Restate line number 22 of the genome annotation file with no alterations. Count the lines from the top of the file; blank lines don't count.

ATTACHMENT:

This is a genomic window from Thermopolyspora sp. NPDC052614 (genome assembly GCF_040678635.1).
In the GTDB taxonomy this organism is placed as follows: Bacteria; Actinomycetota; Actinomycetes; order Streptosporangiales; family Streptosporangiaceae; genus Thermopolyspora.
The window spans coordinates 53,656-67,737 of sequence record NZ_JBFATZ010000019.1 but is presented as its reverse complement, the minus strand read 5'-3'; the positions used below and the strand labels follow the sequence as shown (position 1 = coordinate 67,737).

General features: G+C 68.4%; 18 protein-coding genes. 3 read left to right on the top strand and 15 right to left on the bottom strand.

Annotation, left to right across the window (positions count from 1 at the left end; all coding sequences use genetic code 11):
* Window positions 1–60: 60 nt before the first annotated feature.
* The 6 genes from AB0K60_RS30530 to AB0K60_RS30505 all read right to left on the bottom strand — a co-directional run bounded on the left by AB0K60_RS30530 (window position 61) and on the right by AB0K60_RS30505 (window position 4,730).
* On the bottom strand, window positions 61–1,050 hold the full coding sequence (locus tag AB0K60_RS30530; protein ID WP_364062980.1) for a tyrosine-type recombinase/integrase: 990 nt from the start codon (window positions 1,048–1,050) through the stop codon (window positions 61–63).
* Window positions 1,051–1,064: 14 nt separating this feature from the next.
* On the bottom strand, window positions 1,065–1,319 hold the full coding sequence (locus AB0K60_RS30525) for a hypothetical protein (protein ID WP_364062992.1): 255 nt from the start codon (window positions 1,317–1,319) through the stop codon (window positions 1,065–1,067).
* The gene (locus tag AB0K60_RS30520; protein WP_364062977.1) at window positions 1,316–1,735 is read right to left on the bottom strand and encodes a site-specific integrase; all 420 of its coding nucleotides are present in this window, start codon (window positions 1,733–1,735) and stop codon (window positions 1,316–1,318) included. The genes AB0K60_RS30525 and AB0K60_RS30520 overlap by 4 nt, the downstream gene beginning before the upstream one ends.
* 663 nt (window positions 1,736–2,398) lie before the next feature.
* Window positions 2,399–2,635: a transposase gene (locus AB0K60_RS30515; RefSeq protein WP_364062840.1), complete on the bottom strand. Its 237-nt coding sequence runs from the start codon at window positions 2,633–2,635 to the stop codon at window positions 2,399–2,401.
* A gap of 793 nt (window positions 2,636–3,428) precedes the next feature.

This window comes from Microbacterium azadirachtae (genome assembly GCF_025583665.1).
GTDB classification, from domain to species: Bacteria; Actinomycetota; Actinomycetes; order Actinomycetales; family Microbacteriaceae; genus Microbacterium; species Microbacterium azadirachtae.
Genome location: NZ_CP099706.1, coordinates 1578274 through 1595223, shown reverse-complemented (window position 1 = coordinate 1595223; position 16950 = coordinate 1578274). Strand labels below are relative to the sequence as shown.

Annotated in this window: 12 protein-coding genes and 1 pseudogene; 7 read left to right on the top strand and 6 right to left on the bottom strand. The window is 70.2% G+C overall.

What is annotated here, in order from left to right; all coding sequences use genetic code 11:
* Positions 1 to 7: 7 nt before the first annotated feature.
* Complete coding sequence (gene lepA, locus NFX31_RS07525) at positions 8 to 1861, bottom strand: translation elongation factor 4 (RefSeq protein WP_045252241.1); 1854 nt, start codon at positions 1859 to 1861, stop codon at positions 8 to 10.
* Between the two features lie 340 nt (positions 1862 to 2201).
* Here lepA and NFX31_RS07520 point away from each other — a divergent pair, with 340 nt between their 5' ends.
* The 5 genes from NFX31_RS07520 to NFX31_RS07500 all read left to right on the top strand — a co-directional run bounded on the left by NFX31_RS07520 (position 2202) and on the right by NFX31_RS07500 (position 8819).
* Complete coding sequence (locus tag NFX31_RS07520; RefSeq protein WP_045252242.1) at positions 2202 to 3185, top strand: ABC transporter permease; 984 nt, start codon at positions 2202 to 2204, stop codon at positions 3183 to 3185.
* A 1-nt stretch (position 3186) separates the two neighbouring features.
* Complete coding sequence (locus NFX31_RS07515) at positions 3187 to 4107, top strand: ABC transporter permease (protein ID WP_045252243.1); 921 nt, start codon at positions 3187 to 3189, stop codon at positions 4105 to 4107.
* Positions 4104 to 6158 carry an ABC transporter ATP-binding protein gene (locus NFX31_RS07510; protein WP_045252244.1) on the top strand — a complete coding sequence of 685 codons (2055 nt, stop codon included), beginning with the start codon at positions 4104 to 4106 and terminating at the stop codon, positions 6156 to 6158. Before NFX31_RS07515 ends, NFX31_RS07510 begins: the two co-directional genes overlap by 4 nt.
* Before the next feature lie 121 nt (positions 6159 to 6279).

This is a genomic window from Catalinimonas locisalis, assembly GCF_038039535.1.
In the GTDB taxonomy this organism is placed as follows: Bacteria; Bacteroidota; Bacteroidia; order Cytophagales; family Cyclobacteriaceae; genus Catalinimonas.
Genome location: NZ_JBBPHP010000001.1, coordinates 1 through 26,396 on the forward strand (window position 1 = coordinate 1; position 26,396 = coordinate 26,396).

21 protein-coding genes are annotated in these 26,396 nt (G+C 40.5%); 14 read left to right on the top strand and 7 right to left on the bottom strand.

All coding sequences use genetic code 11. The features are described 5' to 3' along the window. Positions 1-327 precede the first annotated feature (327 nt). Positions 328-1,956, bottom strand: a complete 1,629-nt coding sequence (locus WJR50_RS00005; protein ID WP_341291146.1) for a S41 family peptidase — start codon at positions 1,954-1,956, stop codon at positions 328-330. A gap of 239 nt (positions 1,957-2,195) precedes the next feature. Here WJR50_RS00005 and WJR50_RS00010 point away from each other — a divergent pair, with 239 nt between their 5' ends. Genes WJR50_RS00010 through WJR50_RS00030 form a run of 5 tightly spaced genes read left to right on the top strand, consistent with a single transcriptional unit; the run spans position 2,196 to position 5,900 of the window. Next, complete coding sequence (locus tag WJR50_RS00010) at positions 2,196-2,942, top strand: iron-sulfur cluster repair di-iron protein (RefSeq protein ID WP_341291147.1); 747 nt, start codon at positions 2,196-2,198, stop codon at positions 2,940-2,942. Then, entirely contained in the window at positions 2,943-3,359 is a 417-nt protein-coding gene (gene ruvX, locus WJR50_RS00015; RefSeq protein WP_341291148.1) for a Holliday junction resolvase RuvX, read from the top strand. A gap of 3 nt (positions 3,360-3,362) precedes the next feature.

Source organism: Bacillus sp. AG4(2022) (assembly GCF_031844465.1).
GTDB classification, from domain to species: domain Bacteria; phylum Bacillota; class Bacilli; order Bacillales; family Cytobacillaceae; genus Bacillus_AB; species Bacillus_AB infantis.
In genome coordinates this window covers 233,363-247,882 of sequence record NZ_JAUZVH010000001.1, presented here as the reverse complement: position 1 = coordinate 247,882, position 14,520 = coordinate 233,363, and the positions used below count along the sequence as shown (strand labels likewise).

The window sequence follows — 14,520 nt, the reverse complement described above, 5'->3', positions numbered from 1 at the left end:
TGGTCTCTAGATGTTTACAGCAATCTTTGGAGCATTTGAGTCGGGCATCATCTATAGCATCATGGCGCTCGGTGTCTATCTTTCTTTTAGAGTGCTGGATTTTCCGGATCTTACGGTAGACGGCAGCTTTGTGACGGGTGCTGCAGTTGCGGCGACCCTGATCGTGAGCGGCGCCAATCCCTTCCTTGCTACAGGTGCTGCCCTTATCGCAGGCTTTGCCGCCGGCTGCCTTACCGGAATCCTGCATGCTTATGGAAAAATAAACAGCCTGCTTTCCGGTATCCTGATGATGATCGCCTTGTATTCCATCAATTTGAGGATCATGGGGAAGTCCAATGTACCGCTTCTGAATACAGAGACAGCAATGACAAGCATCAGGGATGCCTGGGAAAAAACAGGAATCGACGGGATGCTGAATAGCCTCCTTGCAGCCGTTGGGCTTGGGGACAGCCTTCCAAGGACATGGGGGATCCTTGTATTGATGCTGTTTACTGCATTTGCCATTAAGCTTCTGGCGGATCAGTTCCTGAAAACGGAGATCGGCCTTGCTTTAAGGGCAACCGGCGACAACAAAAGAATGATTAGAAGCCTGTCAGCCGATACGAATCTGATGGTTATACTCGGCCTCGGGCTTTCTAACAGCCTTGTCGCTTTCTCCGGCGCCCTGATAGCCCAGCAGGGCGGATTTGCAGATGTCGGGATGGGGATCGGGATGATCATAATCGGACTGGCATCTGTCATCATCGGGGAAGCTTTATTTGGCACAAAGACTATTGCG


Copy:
* Between the two features lie 340 nt (positions 1862 to 2201).